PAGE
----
There are a variety of other creative tools included to enhance the sequencing workflow too.
As with previous Arturia sequencers, a simple ‘extend’ tool makes it quick and easy to copy 16-step patterns across 32, 48 or 64 steps. There are three choices of sequence playback pattern too – forward, fully randomised, and the semi-randomised Walk mode, whereby the KeyStep Pro introduces a chance the sequence may replay the same step or take a step backwards before moving on to the next step.
There’s also a selection of preset scales and a chord mode, whereby the controller can store a single user-defined chord to be triggered across the keyboard. Both of these features are handy for live playing, but also pair well with the sequencer and arpeggiator, particularly since they allow sequences, chord progressions and arp patterns to be transposed on the fly.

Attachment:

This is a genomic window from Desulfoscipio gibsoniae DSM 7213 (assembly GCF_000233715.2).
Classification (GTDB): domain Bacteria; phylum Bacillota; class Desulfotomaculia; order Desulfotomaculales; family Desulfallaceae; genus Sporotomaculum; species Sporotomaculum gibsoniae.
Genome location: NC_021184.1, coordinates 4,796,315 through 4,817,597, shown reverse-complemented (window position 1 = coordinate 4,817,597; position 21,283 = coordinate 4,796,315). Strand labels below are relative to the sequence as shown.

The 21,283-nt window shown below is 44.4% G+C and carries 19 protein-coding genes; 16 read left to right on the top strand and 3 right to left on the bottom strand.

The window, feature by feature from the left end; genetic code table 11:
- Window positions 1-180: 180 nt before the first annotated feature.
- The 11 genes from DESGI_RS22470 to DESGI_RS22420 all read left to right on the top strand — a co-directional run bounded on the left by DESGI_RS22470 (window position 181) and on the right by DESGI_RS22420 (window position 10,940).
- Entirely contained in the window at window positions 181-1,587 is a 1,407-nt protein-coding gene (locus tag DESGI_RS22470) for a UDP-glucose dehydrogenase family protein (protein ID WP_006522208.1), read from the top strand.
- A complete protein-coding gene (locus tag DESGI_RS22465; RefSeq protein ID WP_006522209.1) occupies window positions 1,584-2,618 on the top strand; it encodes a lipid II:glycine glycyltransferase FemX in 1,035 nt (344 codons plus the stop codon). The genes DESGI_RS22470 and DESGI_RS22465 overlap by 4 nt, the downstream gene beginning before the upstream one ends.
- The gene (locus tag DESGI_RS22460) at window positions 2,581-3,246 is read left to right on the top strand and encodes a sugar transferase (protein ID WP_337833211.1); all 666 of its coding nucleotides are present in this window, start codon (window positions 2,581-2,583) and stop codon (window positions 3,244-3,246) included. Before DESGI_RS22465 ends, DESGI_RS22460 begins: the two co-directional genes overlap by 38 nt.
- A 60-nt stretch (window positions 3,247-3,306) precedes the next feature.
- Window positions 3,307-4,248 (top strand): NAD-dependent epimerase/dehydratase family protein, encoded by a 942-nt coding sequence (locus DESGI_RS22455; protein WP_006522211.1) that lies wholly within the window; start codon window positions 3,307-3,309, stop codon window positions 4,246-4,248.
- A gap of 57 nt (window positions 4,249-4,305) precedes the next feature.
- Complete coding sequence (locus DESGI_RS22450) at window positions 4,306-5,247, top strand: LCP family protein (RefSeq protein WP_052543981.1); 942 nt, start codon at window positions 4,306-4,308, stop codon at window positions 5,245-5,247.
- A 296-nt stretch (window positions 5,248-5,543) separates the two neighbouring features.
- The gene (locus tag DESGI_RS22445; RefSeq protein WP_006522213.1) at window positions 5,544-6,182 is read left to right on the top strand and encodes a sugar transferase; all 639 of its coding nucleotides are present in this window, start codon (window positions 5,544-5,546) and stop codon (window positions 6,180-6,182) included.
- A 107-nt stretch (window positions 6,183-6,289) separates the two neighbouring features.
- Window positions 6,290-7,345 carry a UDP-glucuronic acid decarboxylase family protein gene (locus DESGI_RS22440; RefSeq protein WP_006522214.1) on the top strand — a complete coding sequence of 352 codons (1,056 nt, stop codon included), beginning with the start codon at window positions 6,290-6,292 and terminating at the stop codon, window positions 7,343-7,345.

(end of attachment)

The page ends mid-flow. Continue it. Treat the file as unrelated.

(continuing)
The KeyStep Pro features eight analogue drum trigger outputs along its rear, which can be controlled from track one when used in Drum mode.
While there are only eight outputs, the drum track actually features a total of 24 parts, so it’s possible to sequence larger drum setups digitally.
Workflow-wise, the drum setup is fairly similar to the standard sequencing modes, making use of the KeyStep’s sequencer buttons to program notes onto each step.
The drum sequencer also features a cool Poly mode, allowing each of its 24 tracks to have a different length, which is great fun for creating polyrhythms.
The Key to success?